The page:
Drinking Buddy by Tom Weaver

By Weaver
Drinking Buddy ranks among my five favorite Pork Pony stories. Weaver's tale of two ancient warriors venting had me laughing out loud in the true sense, not that cheesy, LOL-type (God, I hate those abbreviations, but that's another story for another time). Enjoy. -CL

Falco, a grizzled man 40 years of age, enters "The God's Horizon" tavern, a battered speakeasy that cries male aggression. Trekking to the center of its bar, he finds a vacant stool, disregards the thin layer of dust coating, and slumps down. His friend, Baylo, a man of similar appearance, occupies the stool directly to his right.

"Greetings, Baylo," Falco sluggishly exhales. He orders a drink from the bartender with eye contact and a head nod.

Baylo takes a glance at Falco and quickly states, "You look as if you are at your wit's end, my friend. Here, this one is on me."

"Bless, you," Falco says as the bartender presents him with a tankard full of mead. After taking a hearty swig, he gently rests the tankard on the countertop.

"Just one of those weeks," Falco quietly speaks to the air.

"What is the matter?" Baylo states with care rarely displayed by such rugged men.

"I broke an axle on the old chariot a few days ago, which made me late for work, and the boss was not pleased with me," Falco confesses.

"Well, that is not something to worry about, most chariots..."

Before Baylo can finish his comforting statement, Falco interrupts, "That is only the beginning." He pulls the sleeve of his right arm up past his elbow, uncovering a large, blackened burn mark on the outside of his forearm.

Baylo's eyes widen sharply. "By Zeus! What is that?" he exclaims.

"I was traveling the mountain on the other side of town, and I saw some grapes on the side hill. I was hungry, so I started eating a few to appease my stomach."

"Oh no, you did not," whispers Baylo.

Waving his uninjured arm in the air, Falco continues, "I did not know about the mountain troll. He hit me with a lightning bolt, and THEN he tells me not to eat his grapes. Some people, yes?" Falco takes another swig of mead, twice the size of his first.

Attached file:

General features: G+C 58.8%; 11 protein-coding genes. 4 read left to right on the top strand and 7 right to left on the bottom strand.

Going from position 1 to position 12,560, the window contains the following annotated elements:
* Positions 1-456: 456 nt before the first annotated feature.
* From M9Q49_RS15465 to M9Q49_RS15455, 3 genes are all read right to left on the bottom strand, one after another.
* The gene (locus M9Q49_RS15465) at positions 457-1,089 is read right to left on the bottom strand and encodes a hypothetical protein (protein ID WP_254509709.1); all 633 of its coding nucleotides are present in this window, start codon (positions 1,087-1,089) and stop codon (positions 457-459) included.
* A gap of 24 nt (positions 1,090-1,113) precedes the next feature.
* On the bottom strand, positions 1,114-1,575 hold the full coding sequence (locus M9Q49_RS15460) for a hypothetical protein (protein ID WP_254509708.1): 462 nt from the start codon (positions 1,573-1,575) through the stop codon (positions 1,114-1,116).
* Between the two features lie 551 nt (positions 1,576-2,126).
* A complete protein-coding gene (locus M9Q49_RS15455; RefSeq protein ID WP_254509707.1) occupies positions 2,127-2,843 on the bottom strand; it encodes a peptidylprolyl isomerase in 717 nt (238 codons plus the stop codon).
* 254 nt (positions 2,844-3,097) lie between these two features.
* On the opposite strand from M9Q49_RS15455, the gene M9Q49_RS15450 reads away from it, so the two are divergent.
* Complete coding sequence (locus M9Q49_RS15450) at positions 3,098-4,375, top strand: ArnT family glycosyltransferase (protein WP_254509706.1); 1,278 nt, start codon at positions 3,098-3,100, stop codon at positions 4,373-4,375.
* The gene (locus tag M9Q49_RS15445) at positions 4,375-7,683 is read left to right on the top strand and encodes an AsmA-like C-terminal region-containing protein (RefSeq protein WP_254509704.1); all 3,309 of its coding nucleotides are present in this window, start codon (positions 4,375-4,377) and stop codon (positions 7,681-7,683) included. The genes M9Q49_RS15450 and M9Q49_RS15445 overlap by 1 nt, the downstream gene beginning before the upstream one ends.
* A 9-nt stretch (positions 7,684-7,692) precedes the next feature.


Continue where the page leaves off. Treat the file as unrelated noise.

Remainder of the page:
Baylo remarks, "He should really put up a sign."

"It is the least he could do," Falco says in agreement.

The two friends sit in momentary silence, each taking their time enjoying their respective drinks. After a few seconds of silence, Baylo turns to Falco and admittedly states, "You are not the only one having a cursed week."

Baylo turns his head around, showing a deep wound on the other side of his neck. He simultaneously points and rubs the new wound with his index finger.

"Goddamn griffin pecked me," he swears. "Griffins do not make good pets, my friend."

Falco stares at the wound with empathetic disgust, and then takes a speedy sip from his tankard.

"Kid was crying for weeks about wanting a griffin, so the only way to shut her up was to get her one," Baylo complains. "See what being a good father gets you, almost killed!"

"What can one do?" replies Falco.

"Well, I smote that beast readily!" Baylo boasts with a shaking fist. Lowering his eyes, staring at the empty bar beneath him, he says in defeat, "And let me tell you, the wife was not happy about it."

"It seems the more good you do, the more trouble it causes," Falco says. "The gods are trying to tell us something, you know?"

"I cannot hear what the gods are saying, with my wife yelling in my ears all of the time," exclaims Baylo. "Banshees!" he cries. "She yells at me at home, and even at work, FROM home!"

Falco lets out a deep laugh, stroking his beard. He puts a hand on Baylo's shoulder, stating, "You think that is bad, I married a Gorgon!"

"Do not the snakes bother you?" Baylo inquires.

Falco answers, "No. It is favorable, in a way. I do not have to look at her."

Baylo enjoys Falco's retort, responding with a heartfelt chuckle.

"But her mother is a Harpy!" Falco screams. "Cursed harpy! She dwells in the room next to ours, thwarting any attempt at pleasure!"

Falco continues, "My first wife was no better. She was always complaining that I did not understand her."

"No man can understand any woman!" Baylo cheers.

Falco rubs his entire face with the palm of his meaty hand. "Especially a cross-eyed Cyclops, as she was! I did not know if she was really looking at me when I spoke, or when she was getting amorous with me, enticing me with a wink. When I thought she was winking, she would claim that she was only blinking her eye. And when she was really winking at me, I would not respond, thinking that she was simply blinking! I could not read her!"

Falco looks into his half-drank tankard, and lets out a boisterous grunt. Turning their heads towards each other, the two men clank their tankards together, the mead within sloshing to the brims, slipping over the crests and slapping against bar's counter top.

After another tandem drink, Baylo and Falco simultaneously speak. "Women!"

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This page contains a single entry by Weaver published on January 21, 2002 9:31 PM.

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